ISO 27001 enables companies and administrations to effectively implement an information security management system (ISMS). This standard shows stakeholders (clients, shareholders, partners, regulators, etc.) that the organization took full account of the security of the information systems and that the organization is engaged in a continuous improvement process.
ISO 27001 defines the tasks and actions for a "Plan-Do-Check-Act" or "Deming Wheel" process to be implemented in the organization. Typically, the ISSM (Information System Security Manager) has this responsibility.
This ISO 27001 approach provides continuous improvement of information security, universality, and completeness of practices, a process-based approach, and developing dialogue and communication among participants on security issues.
William Edwards Deming (1900-1993)  is an American scientist who invented the principles of quality and applied them starting in the 1950s during the Japanese Reconstruction . He called his wheel the "Shewhart wheel," having taken it from statistician Walter Andrew Shewhart  in 1922. Deming also developed all of the quality principles that led to the ISO 9000 standards. The principle of the Deming wheel is to define one's objectives, implement the method to achieve them, verify that the result obtained is stable and meets objectives, proceed to an improvement, and then begin again.
This virtuous cycle creates the right environment for continuous improvement and renders deterioration more difficult. However, a very common situation in information system security is when even if everything has been done according to the rulebook, on the first day, at each modification, new version or new functionality, the system is no longer secure . Continuous improvement is therefore more important and takes priority in matters of information security. There is no point in analyzing risks if a continuous improvement process is not also implemented in the organization.
ISO published the ISO 27001 standard in 2005, and then updated it in 2013. It stems from a British standard, BS7799-2, published in 2002.
The Best Guides to Supplement the Standard
The ISO 27001 standard is supplemented by many guides, the most notable of which are:
• ISO 27002: Security measures for an ISMS
• ISO 27004: ISMS measuring guide, which explains how to select indicators
• ISO 27005: Risk management for an ISMS
• ISO 27035: Management of incidents related to security
The best-known guide is ISO 27002, however the most useful is ISO 27005, a guide for implementing the risk management part of information security. ISO 27005 defines a risk management process, which is based on a Plan-Do-Check-Act system similar to the overall ISMS, and which freely applies to any sub-part of the ISMS. (cf. Figure 2).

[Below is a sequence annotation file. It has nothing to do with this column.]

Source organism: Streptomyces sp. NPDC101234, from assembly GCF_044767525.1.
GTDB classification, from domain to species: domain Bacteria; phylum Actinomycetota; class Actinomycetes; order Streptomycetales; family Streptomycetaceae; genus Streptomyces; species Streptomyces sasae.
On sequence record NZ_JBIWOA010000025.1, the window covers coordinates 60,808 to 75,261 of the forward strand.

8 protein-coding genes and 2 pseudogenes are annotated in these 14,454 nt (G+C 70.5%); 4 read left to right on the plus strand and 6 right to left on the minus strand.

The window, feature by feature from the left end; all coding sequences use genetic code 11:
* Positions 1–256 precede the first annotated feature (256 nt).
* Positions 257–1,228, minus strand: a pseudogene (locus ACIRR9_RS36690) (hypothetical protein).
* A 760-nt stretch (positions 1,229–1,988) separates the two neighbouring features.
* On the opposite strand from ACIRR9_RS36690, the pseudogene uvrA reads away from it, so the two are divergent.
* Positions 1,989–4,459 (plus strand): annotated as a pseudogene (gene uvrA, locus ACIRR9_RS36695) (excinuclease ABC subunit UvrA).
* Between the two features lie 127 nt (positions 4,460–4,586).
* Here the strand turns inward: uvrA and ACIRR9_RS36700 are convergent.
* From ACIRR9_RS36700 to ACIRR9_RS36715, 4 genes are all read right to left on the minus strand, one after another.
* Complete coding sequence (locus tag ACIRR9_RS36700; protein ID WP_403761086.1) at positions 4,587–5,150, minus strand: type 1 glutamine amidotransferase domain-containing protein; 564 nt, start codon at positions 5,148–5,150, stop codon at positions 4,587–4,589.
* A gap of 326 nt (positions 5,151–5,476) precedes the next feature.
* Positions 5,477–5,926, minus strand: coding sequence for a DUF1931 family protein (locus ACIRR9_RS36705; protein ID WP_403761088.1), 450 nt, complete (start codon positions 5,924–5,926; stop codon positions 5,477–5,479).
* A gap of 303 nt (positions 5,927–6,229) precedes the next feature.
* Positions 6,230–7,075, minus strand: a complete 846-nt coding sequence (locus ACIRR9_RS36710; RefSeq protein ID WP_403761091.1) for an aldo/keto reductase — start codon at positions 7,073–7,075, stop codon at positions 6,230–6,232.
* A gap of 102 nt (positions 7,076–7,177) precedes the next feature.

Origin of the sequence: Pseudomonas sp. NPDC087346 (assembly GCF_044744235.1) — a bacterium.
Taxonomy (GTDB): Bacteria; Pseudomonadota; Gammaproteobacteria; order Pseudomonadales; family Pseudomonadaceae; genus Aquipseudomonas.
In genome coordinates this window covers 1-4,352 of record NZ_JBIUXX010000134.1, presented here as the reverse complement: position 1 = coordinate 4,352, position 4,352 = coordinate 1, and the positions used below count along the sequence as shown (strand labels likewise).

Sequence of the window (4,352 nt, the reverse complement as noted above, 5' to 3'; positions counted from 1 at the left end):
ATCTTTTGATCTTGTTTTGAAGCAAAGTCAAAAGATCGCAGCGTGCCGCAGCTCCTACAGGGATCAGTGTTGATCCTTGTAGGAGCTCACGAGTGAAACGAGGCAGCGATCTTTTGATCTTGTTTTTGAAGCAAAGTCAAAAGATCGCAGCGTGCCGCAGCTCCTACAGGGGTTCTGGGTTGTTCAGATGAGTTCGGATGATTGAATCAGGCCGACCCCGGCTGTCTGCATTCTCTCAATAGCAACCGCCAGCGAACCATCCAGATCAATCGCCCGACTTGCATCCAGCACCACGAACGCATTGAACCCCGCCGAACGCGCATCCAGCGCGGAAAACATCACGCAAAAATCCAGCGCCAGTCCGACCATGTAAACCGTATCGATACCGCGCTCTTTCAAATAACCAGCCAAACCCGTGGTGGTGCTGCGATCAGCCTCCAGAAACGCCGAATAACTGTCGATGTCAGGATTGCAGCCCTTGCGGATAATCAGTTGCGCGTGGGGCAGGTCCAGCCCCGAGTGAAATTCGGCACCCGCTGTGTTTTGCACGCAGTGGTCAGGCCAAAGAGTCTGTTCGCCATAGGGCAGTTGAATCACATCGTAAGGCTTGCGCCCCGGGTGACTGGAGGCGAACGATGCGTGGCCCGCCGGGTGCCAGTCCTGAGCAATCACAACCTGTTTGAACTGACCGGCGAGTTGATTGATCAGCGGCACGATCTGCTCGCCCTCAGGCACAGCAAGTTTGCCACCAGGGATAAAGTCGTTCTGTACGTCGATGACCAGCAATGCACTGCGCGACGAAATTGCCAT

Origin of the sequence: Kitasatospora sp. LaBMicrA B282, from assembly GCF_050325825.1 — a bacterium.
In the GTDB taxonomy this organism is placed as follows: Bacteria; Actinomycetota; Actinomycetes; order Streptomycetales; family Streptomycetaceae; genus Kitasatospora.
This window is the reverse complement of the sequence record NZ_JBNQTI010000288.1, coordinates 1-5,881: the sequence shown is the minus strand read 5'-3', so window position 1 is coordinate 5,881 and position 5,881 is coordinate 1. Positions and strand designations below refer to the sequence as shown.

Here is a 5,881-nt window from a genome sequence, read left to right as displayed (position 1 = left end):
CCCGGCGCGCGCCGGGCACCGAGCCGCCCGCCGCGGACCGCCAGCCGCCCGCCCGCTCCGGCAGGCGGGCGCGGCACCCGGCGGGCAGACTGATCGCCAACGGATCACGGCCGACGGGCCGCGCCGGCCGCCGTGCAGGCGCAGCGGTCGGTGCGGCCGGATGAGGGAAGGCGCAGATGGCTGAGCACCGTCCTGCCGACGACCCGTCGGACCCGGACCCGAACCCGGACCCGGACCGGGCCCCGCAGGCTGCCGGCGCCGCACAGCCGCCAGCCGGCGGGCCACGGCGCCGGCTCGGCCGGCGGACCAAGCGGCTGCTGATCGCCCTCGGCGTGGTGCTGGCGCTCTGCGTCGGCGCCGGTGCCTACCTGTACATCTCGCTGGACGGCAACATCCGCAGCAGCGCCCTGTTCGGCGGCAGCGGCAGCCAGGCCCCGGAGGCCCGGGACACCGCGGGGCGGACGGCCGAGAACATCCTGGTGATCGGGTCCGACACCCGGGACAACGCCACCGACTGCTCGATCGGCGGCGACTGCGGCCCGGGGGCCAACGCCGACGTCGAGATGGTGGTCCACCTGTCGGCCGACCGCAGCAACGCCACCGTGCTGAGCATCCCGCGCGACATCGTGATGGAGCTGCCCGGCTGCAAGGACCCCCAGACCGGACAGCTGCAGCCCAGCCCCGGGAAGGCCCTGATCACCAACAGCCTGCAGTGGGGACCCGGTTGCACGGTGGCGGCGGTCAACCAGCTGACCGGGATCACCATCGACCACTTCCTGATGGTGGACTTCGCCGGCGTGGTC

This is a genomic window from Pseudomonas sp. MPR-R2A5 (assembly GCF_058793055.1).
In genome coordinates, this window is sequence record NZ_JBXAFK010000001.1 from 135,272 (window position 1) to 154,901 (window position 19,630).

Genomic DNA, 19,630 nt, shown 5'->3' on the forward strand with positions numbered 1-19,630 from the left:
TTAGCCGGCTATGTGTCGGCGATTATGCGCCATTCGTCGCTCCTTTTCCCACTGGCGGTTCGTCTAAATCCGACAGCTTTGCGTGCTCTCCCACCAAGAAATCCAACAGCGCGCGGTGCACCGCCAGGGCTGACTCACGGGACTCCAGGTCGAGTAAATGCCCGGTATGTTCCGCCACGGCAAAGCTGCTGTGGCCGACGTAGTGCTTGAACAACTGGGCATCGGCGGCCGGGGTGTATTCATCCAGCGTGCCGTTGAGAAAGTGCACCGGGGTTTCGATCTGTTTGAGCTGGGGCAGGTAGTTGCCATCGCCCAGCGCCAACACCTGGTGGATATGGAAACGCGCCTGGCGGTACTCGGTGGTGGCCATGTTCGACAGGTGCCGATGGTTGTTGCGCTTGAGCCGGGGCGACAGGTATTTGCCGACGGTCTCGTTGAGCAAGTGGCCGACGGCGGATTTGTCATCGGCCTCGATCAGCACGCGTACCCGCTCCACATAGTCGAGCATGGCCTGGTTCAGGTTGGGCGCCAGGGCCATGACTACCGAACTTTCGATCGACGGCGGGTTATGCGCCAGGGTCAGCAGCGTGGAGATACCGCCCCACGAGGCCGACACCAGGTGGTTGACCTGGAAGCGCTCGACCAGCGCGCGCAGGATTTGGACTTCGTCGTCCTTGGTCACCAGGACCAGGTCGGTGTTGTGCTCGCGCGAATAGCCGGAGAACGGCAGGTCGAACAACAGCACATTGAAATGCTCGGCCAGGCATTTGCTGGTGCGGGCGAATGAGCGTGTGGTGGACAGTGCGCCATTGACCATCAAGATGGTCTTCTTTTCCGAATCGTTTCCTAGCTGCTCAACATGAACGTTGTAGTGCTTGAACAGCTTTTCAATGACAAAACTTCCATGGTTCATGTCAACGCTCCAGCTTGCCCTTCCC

• Plan: Identify, quantify, and analyze the risks, and select the appropriate actions to reduce the risks.
• Do: Implement the actions to reduce the risks. Educate Senior Management and staff on risks.
• Check: Monitor and re-examine the results, the effectiveness, and the efficiency of the risk management process.
• Act: Rectify approaches to risk. Improve the risk management process
The risk management process is broken down into two sequential and iterative activities:
• Risk assessment
• Risk processing
This iterative approach is designed to suit the realities of the corporate world where a business may need to quickly take actions at the beginning, before refining the analysis at a later stage during later iterations. This leads to an increased assessment of risks while minimizing the time and effort spent in identifying security measures. If some information is missing and some key interlocutors tight-lipped, the process can still move forward.
After these two iterative steps, the risk owner accepts or approves the risk of the choices made during the risk processing and the residual risks.
The risk owner is the budgetary arbitration authority, usually senior management.
The technical complexity of the interconnected networks makes information system security management more and more inaccessible. On the other hand, the growing awareness of the stakes drives authorities to impose strict rules by legal force. For example, vitally important operators such as healthcare facilities are legally obliged to secure their industrial networks.
ISO 27001 certification is the simplest way to provide stakeholders and clients with a first level of confidence . Last June, three biomedical device manufacturers fell victim to an intrusion  that placed malware on equipment that leaks patient data from a healthcare facility.
All of us, whatever our activity, must therefore take an interest in the ISO27001 standard and organize our security in accordance good practices therein.
This article was written by Mr Schauer, Managing Director of the HSC Consultants company
Hervé Schauer Consultants
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